These policy directions fit well with the 2nd district’s needs and priorities.
Tom Allen for 1st District
Rep. Allen began his congressional career advocating for lower prescription drug prices for Medicare recipients. Now that Medicare’s Part D has provided drug coverage with ineffectual price negotiation, the need for Rep. Allen’s proposal is more apparent than ever. To that issue he has added legislation to create guaranteed, discounted insurance coverage for small businesses (50 or fewer employees) that meet state requirements and provide participating insurers with reinsurance coverage.
Rep. Allen would concede that this is not comprehensive reform, but given the appalling lack of progress on health care at the federal level, it is a significant step forward, perhaps as much as can be expected in a highly partisan House. It also adds to another health-related bill he introduced and got included in the Medicare Modernization Act. It would fund studies on the comparative effectiveness of prescription drugs. In addition, he sponsored the Medicare Beneficiary Skilled Nursing Protection Act with Rep. Shelley Moore Capito, R-W.Va., to restore funding to health care facilities, prompting the American Health Care Association to call them “two of long-term care’s real champions in the House of Representatives.”
In areas such as ethics reform for members of Congress and for lobbyists, on environmental issues and economic development, Rep. Allen has worked with colleagues on sensible legislation. As a member of the minority, his work is more likely to end up as part of a larger bill than standing on its own, but the important thing is that it is included.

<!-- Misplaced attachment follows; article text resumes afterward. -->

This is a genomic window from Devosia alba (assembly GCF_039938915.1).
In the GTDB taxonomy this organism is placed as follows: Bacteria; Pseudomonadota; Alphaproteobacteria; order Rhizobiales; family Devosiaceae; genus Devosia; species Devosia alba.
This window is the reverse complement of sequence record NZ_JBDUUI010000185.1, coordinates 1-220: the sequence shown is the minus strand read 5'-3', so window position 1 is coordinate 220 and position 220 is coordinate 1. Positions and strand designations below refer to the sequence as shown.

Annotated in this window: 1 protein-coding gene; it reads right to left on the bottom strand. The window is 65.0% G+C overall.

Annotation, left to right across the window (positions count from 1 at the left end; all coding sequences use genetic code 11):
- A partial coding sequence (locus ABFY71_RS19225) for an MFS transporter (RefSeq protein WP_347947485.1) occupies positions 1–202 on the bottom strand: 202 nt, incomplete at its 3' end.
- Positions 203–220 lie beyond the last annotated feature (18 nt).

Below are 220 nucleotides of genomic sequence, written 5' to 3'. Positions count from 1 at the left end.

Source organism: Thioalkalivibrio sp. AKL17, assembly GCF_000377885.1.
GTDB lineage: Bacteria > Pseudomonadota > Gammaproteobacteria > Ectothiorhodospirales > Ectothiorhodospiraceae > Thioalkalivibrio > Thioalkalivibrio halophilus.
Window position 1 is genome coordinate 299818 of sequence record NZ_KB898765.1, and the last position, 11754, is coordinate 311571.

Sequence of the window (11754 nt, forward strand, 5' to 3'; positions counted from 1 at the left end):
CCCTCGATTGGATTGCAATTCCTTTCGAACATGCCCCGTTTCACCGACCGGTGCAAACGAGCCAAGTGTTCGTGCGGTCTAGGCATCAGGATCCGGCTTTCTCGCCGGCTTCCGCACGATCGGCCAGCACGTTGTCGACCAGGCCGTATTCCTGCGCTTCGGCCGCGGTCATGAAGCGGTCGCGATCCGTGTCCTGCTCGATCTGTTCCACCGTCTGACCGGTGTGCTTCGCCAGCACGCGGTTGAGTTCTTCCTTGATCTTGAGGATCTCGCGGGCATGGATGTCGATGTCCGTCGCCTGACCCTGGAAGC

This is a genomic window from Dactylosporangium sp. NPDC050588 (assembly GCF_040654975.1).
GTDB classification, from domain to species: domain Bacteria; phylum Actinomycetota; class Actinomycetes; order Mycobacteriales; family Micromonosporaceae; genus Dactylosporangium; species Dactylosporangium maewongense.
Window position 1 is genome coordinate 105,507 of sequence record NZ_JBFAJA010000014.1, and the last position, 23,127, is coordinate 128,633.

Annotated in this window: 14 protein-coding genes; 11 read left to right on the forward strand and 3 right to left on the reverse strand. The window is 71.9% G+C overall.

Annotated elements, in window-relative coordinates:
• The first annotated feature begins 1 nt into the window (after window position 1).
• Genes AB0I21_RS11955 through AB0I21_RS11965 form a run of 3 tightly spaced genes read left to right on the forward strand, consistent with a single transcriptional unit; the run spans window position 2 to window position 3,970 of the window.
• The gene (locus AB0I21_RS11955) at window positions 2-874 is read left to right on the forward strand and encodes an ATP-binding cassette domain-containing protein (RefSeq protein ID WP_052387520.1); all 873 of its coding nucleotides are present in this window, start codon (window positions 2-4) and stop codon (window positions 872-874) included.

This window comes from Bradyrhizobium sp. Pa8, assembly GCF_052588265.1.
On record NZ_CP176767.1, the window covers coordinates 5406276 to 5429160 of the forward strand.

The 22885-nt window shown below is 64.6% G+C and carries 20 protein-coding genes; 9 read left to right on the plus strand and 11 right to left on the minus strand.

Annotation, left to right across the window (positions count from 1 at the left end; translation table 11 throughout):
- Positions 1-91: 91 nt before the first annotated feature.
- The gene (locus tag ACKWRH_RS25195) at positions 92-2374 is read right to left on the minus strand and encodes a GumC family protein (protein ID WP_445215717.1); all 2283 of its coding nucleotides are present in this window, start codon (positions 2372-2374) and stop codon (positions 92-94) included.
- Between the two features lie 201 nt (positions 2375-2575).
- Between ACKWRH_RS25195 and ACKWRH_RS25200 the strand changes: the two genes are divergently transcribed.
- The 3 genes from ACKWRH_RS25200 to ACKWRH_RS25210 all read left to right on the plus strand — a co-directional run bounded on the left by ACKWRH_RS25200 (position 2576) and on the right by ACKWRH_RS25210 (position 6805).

On Iraq, Allen was doubtful of the reasons for going to war but in favor of funding it once the troops were sent, understandably concerned that the absence of armored vehicles and personal armor would be made worse under budget cuts. He wants to see three goals achieved in the next year: work with the Iraqi government to withdraw U.S. troops; include neighboring countries such as Syria and Iran in a regional solution; seek more reconstruction support from Western Europe.
The Republican opponent in this race is two-term state Rep. Darlene Curley of Scarborough, who may be the strongest challenger in any Maine race this year. She is articulate and thoughtful, with a record in the State House that shows she knows how to work across the aisle to get results. Her interests in some ways mirror Rep. Allen’s in areas such as health care (she is a registered nurse) and energy.
Independent Dexter Kamilewicz of Orrs Island is said to be the anti-war candidate in this race but that underestimates him. He is anti-war, but he is also pro-passion; a man who is clearly frustrated by the mincing steps of both major parties and determined to stake out bold positions on the war, on health care, education, the environment, the budget.
Not surprisingly, after a decade in office, Rep. Allen is sharper on details of his proposals and has a deeper understanding of the possibilities than his competition. Like Rep. Michaud, he has served the state well in crucial areas of legislation and has demonstrated that he has the energy and drive to continue his work in Congress.